- Geoff Donald
Canada-Indonesia: Strengthening ties with a growing giant
As Canada looks to continue to grow its economy, raise Canadian’s incomes and improve our overall quality of life, international trade will play a key role. Currently, our trade to GDP ration is 65% which trails only Germany amongst large, advanced economies. While we have many free trade agreements, most of these agreements are with countries whose growth over the next decades is projected to be slow due to declining populations, lower income growth and other factors. This means growing our exports through those countries will be difficult.
Instead, Canada needs to build stronger relationships with countries that have actual or potential higher economic growth. And one part of the world that has high levels of growth, and will maintain them, is Southeast Asia.
If there is one country in Southeast Asia that has captured the imaginations of outsiders, it is Indonesia. From the Spice Islands that first attracted European traders to the region to modern day travellers looking for their Eat Pray Love moment, from businesses looking to expand into new markets to surfers looking for the perfect wave, Indonesia has always been a nation of opportunity, excitement, and mystery.
Perhaps more than most countries geography impacts Indonesia, affecting its people, its culture, and its policies. Straddling between the Indian and Pacific Ocean, Indonesia sits in a strategic position between the East and West and the North and South. This central geographic position has allowed Indonesia to be part of the international trade system for centuries.
While Indonesia’s geographic position grants it potential economic and geopolitical advantages, it is its size that make Indonesia special. Because Indonesia is huge.
With more than seventeen thousand islands, Indonesia is the world's largest island country while by land area it is the 14th largest country in the world. With more than 270 million people, Indonesia is the world's fourth-most populous country, the most populous Muslim-majority country in the world while its capital city Jakarta is the world's second-most populous urban area. Indonesia is also an amazingly culturally diverse and multicultural country that includes over 700 languages that are spoken in more than 300 ethnic groups.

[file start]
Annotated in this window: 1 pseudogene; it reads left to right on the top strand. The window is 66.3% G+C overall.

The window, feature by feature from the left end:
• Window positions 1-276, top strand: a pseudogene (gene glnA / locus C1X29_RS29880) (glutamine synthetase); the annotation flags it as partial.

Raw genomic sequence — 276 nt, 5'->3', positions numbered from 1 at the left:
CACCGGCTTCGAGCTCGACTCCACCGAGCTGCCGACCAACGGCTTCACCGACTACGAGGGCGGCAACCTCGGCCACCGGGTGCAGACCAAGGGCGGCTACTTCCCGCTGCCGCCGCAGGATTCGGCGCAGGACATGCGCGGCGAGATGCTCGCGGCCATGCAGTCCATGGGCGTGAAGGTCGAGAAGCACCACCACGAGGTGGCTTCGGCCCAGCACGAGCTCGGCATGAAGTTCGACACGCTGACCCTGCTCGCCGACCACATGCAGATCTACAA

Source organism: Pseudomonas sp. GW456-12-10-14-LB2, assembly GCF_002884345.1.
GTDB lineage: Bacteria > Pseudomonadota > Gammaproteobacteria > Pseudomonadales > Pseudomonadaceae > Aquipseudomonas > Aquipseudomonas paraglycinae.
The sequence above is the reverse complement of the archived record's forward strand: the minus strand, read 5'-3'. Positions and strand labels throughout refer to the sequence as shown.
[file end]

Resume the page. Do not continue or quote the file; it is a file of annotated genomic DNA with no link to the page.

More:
With nine neighbours including both land and maritime borders, foreign policy and international engagement is important to Indonesia. It seeks active participation in on international issues especially those that are regional focused. Indonesia also strives to remain independent by not siding with any world power. In Southeast Asia, Indonesia’s is a strong supporter of ASEAN and its goals while the ASEAN Secretariat is based in Jakarta further cementing Indonesia’s commitment to the regional group.
Like its geographic size, Indonesia economy is big with a total GDP of $1.119 trillion dollars and a per capita GDP of $4,135.57. Indonesia is currently the 16th largest economy in the world, but its growth rates mean that its economic potential is massive. Projections by Price Waterhouse Cooper suggest that Indonesia will be the 4th largest economy in the world in 2050 with a GDP of $10 trillion dollars or ten times its current GDP. Only China, India, and the United States would be bigger.
After averaging over 5.6% growth for the past 50 years, Indonesia is now an upper middle-income country where 1 in 5 Indonesians or 52 million people are now considered middle class. An additional 115 million Indonesians are considered aspiring middle class, free from poverty but who have yet to achieve full economic security. As Indonesia grows bigger and richer, increasing household consumption will remain a major growth driver for the country.
Furthermore, Indonesia is enjoying a demographic dividend with more than 70% of its total workforce being between the ages of 18 and 65 and is population is projected to increase to as much as 320 million people by 2045.
Like most countries, especially ones that are growing rapidly, Indonesia faces challenges such ensuring economic growth, improving infrastructure, growing energy demands, food security, maritime security, corruption, and the need to balance all these issues with the growing impact of climate change. All these issues are made increasingly more difficult due to the sheer size and complexity of Indonesia.